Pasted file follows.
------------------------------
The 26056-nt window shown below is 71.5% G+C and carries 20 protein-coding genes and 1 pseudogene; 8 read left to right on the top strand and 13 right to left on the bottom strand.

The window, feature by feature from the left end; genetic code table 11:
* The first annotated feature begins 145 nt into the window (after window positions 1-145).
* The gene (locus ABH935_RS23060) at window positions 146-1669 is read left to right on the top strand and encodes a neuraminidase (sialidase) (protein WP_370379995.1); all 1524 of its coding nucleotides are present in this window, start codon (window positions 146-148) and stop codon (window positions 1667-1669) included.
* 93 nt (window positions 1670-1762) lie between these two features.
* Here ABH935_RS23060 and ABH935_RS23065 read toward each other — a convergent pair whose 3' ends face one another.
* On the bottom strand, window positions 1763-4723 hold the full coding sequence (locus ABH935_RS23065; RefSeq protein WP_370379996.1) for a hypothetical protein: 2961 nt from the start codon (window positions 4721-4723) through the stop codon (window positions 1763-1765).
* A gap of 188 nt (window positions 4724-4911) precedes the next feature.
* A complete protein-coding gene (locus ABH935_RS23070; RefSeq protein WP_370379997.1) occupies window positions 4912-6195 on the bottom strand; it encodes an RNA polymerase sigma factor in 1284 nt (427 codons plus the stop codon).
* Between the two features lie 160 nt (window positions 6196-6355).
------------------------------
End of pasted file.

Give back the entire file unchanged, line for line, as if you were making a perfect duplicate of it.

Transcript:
The 26056-nt window shown below is 71.5% G+C and carries 20 protein-coding genes and 1 pseudogene; 8 read left to right on the top strand and 13 right to left on the bottom strand.

The window, feature by feature from the left end; genetic code table 11:
* The first annotated feature begins 145 nt into the window (after window positions 1-145).
* The gene (locus ABH935_RS23060) at window positions 146-1669 is read left to right on the top strand and encodes a neuraminidase (sialidase) (protein WP_370379995.1); all 1524 of its coding nucleotides are present in this window, start codon (window positions 146-148) and stop codon (window positions 1667-1669) included.
* 93 nt (window positions 1670-1762) lie between these two features.
* Here ABH935_RS23060 and ABH935_RS23065 read toward each other — a convergent pair whose 3' ends face one another.
* On the bottom strand, window positions 1763-4723 hold the full coding sequence (locus ABH935_RS23065; RefSeq protein WP_370379996.1) for a hypothetical protein: 2961 nt from the start codon (window positions 4721-4723) through the stop codon (window positions 1763-1765).
* A gap of 188 nt (window positions 4724-4911) precedes the next feature.
* A complete protein-coding gene (locus ABH935_RS23070; RefSeq protein WP_370379997.1) occupies window positions 4912-6195 on the bottom strand; it encodes an RNA polymerase sigma factor in 1284 nt (427 codons plus the stop codon).
* Between the two features lie 160 nt (window positions 6196-6355).